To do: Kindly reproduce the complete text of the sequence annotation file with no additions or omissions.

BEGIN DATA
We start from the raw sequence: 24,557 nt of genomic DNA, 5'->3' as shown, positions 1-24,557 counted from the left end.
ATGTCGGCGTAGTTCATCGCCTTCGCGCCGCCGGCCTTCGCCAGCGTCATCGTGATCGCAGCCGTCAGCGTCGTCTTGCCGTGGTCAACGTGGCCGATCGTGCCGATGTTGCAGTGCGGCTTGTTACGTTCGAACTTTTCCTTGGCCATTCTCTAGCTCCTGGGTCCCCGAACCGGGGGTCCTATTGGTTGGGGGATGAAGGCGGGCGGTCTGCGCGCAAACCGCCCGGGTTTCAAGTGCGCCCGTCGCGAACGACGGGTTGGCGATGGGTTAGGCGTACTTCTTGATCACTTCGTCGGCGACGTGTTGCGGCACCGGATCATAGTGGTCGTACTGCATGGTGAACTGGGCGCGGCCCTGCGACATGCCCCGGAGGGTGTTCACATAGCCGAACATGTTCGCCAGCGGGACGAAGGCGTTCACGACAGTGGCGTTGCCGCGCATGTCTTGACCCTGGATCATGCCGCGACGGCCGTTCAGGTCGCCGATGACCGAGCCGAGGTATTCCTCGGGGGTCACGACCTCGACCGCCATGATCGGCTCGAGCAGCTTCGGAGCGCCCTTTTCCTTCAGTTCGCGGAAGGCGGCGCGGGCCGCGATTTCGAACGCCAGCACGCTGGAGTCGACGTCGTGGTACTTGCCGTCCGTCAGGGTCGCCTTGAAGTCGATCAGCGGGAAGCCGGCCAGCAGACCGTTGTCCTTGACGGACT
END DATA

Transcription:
We start from the raw sequence: 24,557 nt of genomic DNA, 5'->3' as shown, positions 1-24,557 counted from the left end.
ATGTCGGCGTAGTTCATCGCCTTCGCGCCGCCGGCCTTCGCCAGCGTCATCGTGATCGCAGCCGTCAGCGTCGTCTTGCCGTGGTCAACGTGGCCGATCGTGCCGATGTTGCAGTGCGGCTTGTTACGTTCGAACTTTTCCTTGGCCATTCTCTAGCTCCTGGGTCCCCGAACCGGGGGTCCTATTGGTTGGGGGATGAAGGCGGGCGGTCTGCGCGCAAACCGCCCGGGTTTCAAGTGCGCCCGTCGCGAACGACGGGTTGGCGATGGGTTAGGCGTACTTCTTGATCACTTCGTCGGCGACGTGTTGCGGCACCGGATCATAGTGGTCGTACTGCATGGTGAACTGGGCGCGGCCCTGCGACATGCCCCGGAGGGTGTTCACATAGCCGAACATGTTCGCCAGCGGGACGAAGGCGTTCACGACAGTGGCGTTGCCGCGCATGTCTTGACCCTGGATCATGCCGCGACGGCCGTTCAGGTCGCCGATGACCGAGCCGAGGTATTCCTCGGGGGTCACGACCTCGACCGCCATGATCGGCTCGAGCAGCTTCGGAGCGCCCTTTTCCTTCAGTTCGCGGAAGGCGGCGCGGGCCGCGATTTCGAACGCCAGCACGCTGGAGTCGACGTCGTGGTACTTGCCGTCCGTCAGGGTCGCCTTGAAGTCGATCAGCGGGAAGCCGGCCAGCAGACCGTTGTCCTTGACGGACT